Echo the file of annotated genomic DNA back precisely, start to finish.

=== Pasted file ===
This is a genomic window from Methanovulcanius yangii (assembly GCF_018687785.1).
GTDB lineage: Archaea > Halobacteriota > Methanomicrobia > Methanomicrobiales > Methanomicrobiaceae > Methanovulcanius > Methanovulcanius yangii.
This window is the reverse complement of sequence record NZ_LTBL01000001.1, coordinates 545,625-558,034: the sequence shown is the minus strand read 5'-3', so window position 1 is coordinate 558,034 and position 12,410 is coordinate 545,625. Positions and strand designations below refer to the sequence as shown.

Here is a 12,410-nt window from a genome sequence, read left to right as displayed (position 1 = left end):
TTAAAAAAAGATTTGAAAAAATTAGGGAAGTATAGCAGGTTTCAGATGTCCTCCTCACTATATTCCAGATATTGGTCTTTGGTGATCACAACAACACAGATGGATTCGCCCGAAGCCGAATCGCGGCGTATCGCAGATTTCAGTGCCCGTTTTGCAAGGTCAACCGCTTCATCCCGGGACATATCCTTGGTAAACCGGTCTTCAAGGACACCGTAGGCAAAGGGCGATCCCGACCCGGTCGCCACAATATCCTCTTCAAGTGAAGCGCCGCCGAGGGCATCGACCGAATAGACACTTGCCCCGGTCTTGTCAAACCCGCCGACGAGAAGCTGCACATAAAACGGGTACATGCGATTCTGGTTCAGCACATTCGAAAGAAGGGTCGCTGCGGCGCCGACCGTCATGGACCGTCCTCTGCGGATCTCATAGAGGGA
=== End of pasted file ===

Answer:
This is a genomic window from Methanovulcanius yangii (assembly GCF_018687785.1).
GTDB lineage: Archaea > Halobacteriota > Methanomicrobia > Methanomicrobiales > Methanomicrobiaceae > Methanovulcanius > Methanovulcanius yangii.
This window is the reverse complement of sequence record NZ_LTBL01000001.1, coordinates 545,625-558,034: the sequence shown is the minus strand read 5'-3', so window position 1 is coordinate 558,034 and position 12,410 is coordinate 545,625. Positions and strand designations below refer to the sequence as shown.

Here is a 12,410-nt window from a genome sequence, read left to right as displayed (position 1 = left end):
TTAAAAAAAGATTTGAAAAAATTAGGGAAGTATAGCAGGTTTCAGATGTCCTCCTCACTATATTCCAGATATTGGTCTTTGGTGATCACAACAACACAGATGGATTCGCCCGAAGCCGAATCGCGGCGTATCGCAGATTTCAGTGCCCGTTTTGCAAGGTCAACCGCTTCATCCCGGGACATATCCTTGGTAAACCGGTCTTCAAGGACACCGTAGGCAAAGGGCGATCCCGACCCGGTCGCCACAATATCCTCTTCAAGTGAAGCGCCGCCGAGGGCATCGACCGAATAGACACTTGCCCCGGTCTTGTCAAACCCGCCGACGAGAAGCTGCACATAAAACGGGTACATGCGATTCTGGTTCAGCACATTCGAAAGAAGGGTCGCTGCGGCGCCGACCGTCATGGACCGTCCTCTGCGGATCTCATAGAGGGA